Mar 1, 2009
It may have happened to you or to a close friend. Unexpectedly, for no apparent reason, the terms and payments on your credit cards has dramatically changed! You always paid your bills on time-you always paid more than the minimum payment and were a long time customer. Suddenly you go to the mailbox and find that your credit line has been cut in half, even as your interest rate doubles or triples! Recent surveys are saying this could be happening to as much as 30% of Americans with credit cards!
So what are your options if the credit card companies do this to you?
- Call the credit card company directly to see what options you have. If you have a solid payment history with this creditor, voice your disagreement regarding the reduced limit or rate change. Argue that you have always made your payments on time, emphasizing that you are a long-term customer
- If you are in good credit standing, you could have the luxury to shop around for a card with an even better interest rate. You have the ability to take advantage of the fact that banks are lending again. Balance transfer credit cards can provide time periods with low or 0% interest rates.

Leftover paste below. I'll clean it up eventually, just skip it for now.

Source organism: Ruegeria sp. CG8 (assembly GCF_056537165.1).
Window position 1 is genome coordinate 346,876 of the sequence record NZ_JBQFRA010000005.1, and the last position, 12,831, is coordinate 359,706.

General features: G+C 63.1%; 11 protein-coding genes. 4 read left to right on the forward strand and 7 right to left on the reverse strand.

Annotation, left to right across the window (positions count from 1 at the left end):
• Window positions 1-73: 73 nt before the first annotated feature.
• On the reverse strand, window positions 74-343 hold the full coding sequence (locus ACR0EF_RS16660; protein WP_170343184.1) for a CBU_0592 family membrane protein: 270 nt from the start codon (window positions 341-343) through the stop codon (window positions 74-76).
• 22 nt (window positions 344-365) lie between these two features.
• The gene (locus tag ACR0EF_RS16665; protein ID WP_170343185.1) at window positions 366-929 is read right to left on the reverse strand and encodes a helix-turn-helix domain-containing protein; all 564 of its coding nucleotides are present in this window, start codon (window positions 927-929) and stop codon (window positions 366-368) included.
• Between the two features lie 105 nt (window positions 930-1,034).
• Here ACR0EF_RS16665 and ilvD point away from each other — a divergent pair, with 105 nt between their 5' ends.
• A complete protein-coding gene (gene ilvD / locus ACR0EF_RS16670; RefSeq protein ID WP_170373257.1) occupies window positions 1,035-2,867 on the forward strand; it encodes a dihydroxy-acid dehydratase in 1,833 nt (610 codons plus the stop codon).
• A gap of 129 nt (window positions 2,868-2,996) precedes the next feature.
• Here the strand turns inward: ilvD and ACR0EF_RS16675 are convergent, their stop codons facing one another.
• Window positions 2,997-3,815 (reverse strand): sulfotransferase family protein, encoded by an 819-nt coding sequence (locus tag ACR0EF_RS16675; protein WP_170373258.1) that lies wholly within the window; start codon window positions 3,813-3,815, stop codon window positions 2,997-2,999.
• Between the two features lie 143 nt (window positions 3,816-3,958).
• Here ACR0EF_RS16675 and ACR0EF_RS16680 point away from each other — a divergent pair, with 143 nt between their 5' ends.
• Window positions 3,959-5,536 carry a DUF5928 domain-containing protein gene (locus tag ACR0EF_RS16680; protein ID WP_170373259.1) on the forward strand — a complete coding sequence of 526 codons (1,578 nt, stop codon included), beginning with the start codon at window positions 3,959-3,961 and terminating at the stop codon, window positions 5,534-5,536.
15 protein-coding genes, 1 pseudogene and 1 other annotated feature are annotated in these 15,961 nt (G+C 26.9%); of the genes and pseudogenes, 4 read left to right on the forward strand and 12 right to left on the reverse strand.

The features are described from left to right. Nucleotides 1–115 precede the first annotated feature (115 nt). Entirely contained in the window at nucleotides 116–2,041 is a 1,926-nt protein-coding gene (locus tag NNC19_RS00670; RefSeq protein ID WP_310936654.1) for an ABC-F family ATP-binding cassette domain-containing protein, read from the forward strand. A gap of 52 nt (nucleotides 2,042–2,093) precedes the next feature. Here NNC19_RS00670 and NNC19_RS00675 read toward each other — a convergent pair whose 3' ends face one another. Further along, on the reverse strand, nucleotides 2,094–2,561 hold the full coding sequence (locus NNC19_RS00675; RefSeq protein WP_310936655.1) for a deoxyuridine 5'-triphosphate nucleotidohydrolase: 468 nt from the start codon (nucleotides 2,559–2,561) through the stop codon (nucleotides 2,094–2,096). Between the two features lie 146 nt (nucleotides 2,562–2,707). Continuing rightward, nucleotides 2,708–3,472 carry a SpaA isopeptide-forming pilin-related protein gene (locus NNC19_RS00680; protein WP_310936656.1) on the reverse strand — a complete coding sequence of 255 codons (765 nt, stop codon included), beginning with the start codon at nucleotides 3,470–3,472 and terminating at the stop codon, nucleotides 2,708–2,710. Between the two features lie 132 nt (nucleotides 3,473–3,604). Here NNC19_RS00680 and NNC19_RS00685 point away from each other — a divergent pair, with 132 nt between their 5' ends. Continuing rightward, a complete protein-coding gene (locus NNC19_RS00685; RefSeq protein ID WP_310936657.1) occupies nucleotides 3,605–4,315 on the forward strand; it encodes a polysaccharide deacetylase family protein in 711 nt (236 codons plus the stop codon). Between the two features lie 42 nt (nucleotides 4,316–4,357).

- People are either hesitant to borrow or have too bad of a credit situation to qualify for a new card. If you are unsure of where your credit stands, sign up for free credit monitoring. There are a few websites that compare credit cards based on credit score requirements. You can use the Federal Reserve website for more information about what to look for when credit card shopping.
- Do not close your current credit card accounts. Doing so can actually affect your credit score negatively, limiting your ability to borrow if your situation gets worse. You also have no idea if the cards you keep will one day change their terms and limits.
So how do you know if your credit card company will spontaneously change your terms and payments? Honestly, you don’t. While there is a law that governs consumers’ rights with credit cards, unfortunately, most of us sign a contract with the lender that gives them the right to make these changes to our credit lines and credit cards. Continue to monitor your monthly statements and online accounts to see if changes are coming. Aside from rate and term changes, pay attention to news of your bank being acquired by another.
We should take action to lessen our dependency on credit cards. We need to learn to live within our limits and buy only what we can afford. Altered payments and interest rates is the first sign that times are changing; as a result, our old spending habits have to change.
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- Credit Card Debt – The Worst Things You Can Do
- Credit Score and Credit Rating – Weekly Round-Up
- Your Credit Score and Borrowing Money
- Credit Card Regulations – Senator Dodd’s Push
- FICO Score – Is it Still Reliable in Today’s Economy?